Wednesday, April 3, 2013

Johan van Benthem: "Games that make sense" (2008)

This is a chatty note on the various uses of game theory in semantics and pragmatics. It makes two points that I find worth mentioning.

First, van Benthem correctly points out that there are two different notions of "game" in play in semantics, and that these are sometimes confused. One is Hintikka-style verification games, and the other is Parikh-style signaling games. Although the verification games may in some sense be taken as idealized roadmap for a conversation, this fact is not completely obvious and cannot be taken for granted.

Second, he notes that signaling games have thrown a lot of the syntactic and semantic structure from logic overboard in its attempts to model the emergence of meaning. Since logic usually models hard, conventional facts about a language, this means that game-theoretic approaches to pragmatics have a hard time getting off the ground, because they take everything to be up to debate and revision in the online conversation situation. This is a false assumption in many cases.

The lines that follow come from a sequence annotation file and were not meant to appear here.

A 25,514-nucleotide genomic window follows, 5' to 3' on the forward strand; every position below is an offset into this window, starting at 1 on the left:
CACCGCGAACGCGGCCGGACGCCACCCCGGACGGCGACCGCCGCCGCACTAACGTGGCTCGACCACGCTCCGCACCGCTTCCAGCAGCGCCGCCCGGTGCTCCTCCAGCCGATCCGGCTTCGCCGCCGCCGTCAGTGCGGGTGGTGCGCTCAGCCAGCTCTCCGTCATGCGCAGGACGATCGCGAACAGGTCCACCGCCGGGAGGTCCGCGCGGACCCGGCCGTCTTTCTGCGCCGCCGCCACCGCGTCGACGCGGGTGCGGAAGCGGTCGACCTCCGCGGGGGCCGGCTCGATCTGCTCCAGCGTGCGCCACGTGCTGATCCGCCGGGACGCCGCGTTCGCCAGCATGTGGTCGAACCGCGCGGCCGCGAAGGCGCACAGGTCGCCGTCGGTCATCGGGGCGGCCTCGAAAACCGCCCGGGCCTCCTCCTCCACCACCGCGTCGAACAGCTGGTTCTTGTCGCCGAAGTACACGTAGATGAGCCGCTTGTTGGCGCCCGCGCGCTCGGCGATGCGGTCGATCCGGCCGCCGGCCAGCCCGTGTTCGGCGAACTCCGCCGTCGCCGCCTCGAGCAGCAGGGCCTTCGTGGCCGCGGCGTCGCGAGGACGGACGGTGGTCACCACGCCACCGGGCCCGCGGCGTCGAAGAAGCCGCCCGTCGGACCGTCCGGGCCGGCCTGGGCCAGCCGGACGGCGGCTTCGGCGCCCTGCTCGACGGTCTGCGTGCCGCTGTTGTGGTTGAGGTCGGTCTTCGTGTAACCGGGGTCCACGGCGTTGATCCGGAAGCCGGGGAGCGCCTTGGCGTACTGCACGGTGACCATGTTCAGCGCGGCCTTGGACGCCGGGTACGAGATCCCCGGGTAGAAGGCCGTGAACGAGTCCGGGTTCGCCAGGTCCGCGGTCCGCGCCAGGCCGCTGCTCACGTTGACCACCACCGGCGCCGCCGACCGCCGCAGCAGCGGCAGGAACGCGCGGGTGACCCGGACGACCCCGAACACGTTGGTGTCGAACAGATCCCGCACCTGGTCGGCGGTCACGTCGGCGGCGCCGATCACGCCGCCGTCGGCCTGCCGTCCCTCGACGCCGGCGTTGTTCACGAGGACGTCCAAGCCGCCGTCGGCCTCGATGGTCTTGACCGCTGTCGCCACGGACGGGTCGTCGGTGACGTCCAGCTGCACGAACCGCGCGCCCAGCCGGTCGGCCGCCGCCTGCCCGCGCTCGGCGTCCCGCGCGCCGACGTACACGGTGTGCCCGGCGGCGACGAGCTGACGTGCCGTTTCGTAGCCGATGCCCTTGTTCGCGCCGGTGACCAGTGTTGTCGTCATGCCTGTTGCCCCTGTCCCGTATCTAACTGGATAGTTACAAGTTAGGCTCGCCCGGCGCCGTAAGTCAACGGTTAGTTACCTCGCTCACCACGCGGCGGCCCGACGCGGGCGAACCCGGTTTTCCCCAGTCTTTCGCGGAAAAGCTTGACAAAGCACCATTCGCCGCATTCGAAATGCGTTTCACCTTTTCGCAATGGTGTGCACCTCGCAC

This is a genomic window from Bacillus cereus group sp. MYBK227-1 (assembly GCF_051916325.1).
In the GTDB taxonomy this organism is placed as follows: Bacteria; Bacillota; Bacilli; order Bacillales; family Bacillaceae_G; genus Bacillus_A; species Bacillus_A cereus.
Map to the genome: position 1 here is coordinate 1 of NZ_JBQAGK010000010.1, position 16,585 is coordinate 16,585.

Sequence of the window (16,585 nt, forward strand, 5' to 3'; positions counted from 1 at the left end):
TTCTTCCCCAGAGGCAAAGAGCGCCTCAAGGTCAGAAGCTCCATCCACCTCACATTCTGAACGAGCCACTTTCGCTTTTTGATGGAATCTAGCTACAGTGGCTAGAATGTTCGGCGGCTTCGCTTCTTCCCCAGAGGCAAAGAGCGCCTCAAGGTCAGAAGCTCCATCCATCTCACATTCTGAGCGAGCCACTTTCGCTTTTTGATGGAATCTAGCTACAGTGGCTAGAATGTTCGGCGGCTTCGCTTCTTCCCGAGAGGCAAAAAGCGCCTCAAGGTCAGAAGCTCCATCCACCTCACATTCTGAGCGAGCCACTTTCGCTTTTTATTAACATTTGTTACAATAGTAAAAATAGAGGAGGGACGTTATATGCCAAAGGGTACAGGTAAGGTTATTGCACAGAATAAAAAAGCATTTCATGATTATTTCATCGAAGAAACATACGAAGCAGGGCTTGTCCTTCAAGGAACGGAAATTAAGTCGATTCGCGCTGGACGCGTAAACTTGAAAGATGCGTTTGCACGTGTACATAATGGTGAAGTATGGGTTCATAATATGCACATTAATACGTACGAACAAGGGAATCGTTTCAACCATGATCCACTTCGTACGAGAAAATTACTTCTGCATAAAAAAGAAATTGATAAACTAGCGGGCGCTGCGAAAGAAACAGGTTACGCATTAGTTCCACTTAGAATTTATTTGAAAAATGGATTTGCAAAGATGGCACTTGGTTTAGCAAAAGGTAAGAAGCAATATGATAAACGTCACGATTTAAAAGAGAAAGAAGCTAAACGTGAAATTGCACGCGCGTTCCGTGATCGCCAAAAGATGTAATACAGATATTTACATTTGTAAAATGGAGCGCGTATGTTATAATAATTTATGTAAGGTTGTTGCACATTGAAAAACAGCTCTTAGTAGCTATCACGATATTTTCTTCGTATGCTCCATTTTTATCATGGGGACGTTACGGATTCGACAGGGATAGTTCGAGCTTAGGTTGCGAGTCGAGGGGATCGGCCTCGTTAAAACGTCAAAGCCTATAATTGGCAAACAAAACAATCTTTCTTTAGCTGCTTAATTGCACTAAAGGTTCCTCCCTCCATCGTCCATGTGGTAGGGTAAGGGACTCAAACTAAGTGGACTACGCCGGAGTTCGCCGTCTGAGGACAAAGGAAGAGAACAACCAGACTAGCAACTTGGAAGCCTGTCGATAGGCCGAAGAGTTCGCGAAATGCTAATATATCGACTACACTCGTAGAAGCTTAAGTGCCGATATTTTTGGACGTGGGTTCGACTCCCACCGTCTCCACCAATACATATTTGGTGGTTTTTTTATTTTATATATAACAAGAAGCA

Van Benthem writes:
Finally, from the viewpoint of natural language, we have not even reached the complete picture of what goes on in ordinary conversation. There may be games that fix meanings for lexical items and for truth or falsity of expressions whose meaning is understood. But having achieved all that, the ‘game of conversation’ only starts, since we must now convey information, try to persuade others, and generally, further our goals – and maybe a bit of the others’ as well. (p. 7)
He gives a tip of the hat to a number of people in dynamic epistemic logic and then continues:
But conversation and communication is also an arena where game theorists have entered independently, witness the earlier references in Van Rooij [42], and the recent signaling games for conversation proposed in Feinberg [22]. Again, there is an interface between logic and game theory to be developed here, and it has not happened yet. (p. 8)
But certainly a number of people are currently trying to smuggle more logical assumptions into the games, with various levels of success. 

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